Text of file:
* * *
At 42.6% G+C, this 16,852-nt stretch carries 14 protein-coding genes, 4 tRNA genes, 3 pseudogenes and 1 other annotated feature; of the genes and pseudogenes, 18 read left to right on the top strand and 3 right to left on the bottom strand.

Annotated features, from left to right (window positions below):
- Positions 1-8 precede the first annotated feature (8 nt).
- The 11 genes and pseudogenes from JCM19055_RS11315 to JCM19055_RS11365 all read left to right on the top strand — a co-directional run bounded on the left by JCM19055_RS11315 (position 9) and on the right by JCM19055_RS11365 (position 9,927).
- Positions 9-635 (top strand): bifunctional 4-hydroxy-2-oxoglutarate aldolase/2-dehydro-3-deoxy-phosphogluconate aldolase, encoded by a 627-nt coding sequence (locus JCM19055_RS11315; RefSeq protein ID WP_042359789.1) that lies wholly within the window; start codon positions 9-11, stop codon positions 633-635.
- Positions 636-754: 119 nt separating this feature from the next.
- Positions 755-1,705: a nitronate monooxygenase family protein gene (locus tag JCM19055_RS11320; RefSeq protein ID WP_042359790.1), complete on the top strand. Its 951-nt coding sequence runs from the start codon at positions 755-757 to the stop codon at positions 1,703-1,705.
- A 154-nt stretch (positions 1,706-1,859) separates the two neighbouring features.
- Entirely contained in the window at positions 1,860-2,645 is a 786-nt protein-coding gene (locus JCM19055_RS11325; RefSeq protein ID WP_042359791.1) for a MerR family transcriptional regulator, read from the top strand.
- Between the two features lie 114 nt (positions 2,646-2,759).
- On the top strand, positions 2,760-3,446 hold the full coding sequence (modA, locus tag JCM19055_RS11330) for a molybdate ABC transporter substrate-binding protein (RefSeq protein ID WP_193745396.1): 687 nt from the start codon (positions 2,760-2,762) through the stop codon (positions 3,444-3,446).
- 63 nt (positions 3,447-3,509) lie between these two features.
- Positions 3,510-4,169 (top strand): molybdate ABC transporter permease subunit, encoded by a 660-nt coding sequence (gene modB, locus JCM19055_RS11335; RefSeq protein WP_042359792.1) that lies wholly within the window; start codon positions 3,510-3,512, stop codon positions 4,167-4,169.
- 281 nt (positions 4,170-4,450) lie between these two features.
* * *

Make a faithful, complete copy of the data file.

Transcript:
At 42.6% G+C, this 16,852-nt stretch carries 14 protein-coding genes, 4 tRNA genes, 3 pseudogenes and 1 other annotated feature; of the genes and pseudogenes, 18 read left to right on the top strand and 3 right to left on the bottom strand.

Annotated features, from left to right (window positions below):
- Positions 1-8 precede the first annotated feature (8 nt).
- The 11 genes and pseudogenes from JCM19055_RS11315 to JCM19055_RS11365 all read left to right on the top strand — a co-directional run bounded on the left by JCM19055_RS11315 (position 9) and on the right by JCM19055_RS11365 (position 9,927).
- Positions 9-635 (top strand): bifunctional 4-hydroxy-2-oxoglutarate aldolase/2-dehydro-3-deoxy-phosphogluconate aldolase, encoded by a 627-nt coding sequence (locus JCM19055_RS11315; RefSeq protein ID WP_042359789.1) that lies wholly within the window; start codon positions 9-11, stop codon positions 633-635.
- Positions 636-754: 119 nt separating this feature from the next.
- Positions 755-1,705: a nitronate monooxygenase family protein gene (locus tag JCM19055_RS11320; RefSeq protein ID WP_042359790.1), complete on the top strand. Its 951-nt coding sequence runs from the start codon at positions 755-757 to the stop codon at positions 1,703-1,705.
- A 154-nt stretch (positions 1,706-1,859) separates the two neighbouring features.
- Entirely contained in the window at positions 1,860-2,645 is a 786-nt protein-coding gene (locus JCM19055_RS11325; RefSeq protein ID WP_042359791.1) for a MerR family transcriptional regulator, read from the top strand.
- Between the two features lie 114 nt (positions 2,646-2,759).
- On the top strand, positions 2,760-3,446 hold the full coding sequence (modA, locus tag JCM19055_RS11330) for a molybdate ABC transporter substrate-binding protein (RefSeq protein ID WP_193745396.1): 687 nt from the start codon (positions 2,760-2,762) through the stop codon (positions 3,444-3,446).
- 63 nt (positions 3,447-3,509) lie between these two features.
- Positions 3,510-4,169 (top strand): molybdate ABC transporter permease subunit, encoded by a 660-nt coding sequence (gene modB, locus JCM19055_RS11335; RefSeq protein WP_042359792.1) that lies wholly within the window; start codon positions 3,510-3,512, stop codon positions 4,167-4,169.
- 281 nt (positions 4,170-4,450) lie between these two features.